Republicans In Congress Under Public Pressure Begin To Turn Against Trump

elephant GOP in disarray

Over the last week and a half, it has become apparent that Donald Trump and his top aides have no idea how to run the federal government, or even to manage what should have been an easy news cycle.

Most new presidents come into the White House with a honeymoon period of general goodwill, as the country puts the hard feelings of the campaign season behind it. However, Donald Trump only gained a thin victory, losing the popular vote by millions of ballots, by crudely insulting his opponents, including those in his own political party, demonizing half of the population, and alienating those people who might have been his most useful collaborators. Instead of working to unite the country during his transition, Trump seemed addicted to the thrill of offending people, leading many of his supporters to regret their choice.

During the first week, instead of acknowledging the divide he has created in the country, and seeking to heal it, Trump has continued to lead with his most extreme, least respected ideas. What’s more, it’s become clear that Trump still doesn’t have many concrete plans about how to implement those ideas.

Last weekend, Trump destroyed any shred of a possibility for positive coverage of his agenda by respected reporters, after he sent out Sean Spicer to deliver blatant lies to those journalists closest to the White House. This weekend, Trump has followed up that disaster with another, in the form of his ban on travel that targets Muslims. Throughout the weekend, growing protests against the anti-Muslim travel ban have gathered at airports, outside the White House and Congress, and on city streets across the country.

Republican members of Congress have been flooded with messages of protest, and now, they are starting to buckle. Those Republicans who joined with Donald Trump when it looked as if Trump was strong are now turning on him. Republicans in Congress are beginning to publicly criticize the President of their own party, after just one week in power.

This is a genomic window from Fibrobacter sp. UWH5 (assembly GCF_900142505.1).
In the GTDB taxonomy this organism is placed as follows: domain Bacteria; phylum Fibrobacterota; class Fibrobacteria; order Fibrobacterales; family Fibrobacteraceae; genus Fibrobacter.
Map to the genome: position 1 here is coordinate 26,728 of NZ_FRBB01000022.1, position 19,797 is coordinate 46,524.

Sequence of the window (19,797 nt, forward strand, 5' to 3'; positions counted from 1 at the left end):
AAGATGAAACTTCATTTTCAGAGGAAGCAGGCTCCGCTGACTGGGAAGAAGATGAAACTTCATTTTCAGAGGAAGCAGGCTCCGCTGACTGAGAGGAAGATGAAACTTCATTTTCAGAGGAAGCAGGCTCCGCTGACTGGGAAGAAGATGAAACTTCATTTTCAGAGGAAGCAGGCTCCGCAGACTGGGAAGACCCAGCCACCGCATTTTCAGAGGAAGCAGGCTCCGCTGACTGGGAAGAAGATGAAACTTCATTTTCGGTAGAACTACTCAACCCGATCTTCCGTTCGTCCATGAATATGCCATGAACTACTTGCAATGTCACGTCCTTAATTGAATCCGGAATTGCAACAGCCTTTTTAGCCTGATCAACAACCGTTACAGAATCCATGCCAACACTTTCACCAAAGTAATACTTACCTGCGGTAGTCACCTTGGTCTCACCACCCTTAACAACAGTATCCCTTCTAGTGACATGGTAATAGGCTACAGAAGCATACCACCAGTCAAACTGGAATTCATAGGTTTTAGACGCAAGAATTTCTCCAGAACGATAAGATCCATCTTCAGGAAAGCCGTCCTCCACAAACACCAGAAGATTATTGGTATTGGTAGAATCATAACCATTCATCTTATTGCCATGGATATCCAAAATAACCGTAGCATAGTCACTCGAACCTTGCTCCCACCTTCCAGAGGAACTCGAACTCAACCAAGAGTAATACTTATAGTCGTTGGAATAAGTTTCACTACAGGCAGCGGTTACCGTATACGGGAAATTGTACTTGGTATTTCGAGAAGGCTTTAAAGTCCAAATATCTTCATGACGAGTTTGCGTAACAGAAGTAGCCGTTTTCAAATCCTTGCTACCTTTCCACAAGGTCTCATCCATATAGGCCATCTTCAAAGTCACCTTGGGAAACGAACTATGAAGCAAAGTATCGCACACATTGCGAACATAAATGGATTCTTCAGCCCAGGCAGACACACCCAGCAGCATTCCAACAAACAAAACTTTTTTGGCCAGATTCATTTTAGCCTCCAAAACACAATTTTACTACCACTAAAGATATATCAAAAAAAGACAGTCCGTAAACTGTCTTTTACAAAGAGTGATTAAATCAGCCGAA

“We all share a desire to protect the American people, but this executive order has been poorly implemented, especially with respect to green card holders,” says Republican Senator from Tennessee Bob Corker.

Mike McCaul, a Republican Congressman from Texas, described the Trump Administration as dominated by “confusion and uncertainty,” and advised, “it is clear adjustments are needed”.

Senator Cory Gardner, a Republican Senator from Colorado, called Trump’s policies “overly broad”, and pledged to “fix” Trump’s mistakes.

Lamar Alexander, Republican Senator from Tennessee, called Donald Trump’s policies “inconsistent with our American character.”

Will Hurd, a Republican Congressman from Texas, accused Donald Trump of giving terrorists “another tool to gain sympathy and recruit new fighters,” warning that Trump’s policies “erode our allies’ willingness to fight with us”.

Republican Senators John McCain and Lindsey Graham issued a joint statement criticizing Donald Trump’s executive order to create a travel ban targeting Muslims, saying, “We fear this executive order will become a self-inflicted wound”.

Ohio Republican Congressman Rob Portman described the travel ban as a grave mistake, saying, “You have an extreme vetting proposal that did not get the vetting it should have had. And as a result in the implementation, we’ve seen some problems.”

Virginia Republican Barbara Comstock warned that Donald Trump’s blunders need to be “corrected expeditiously”.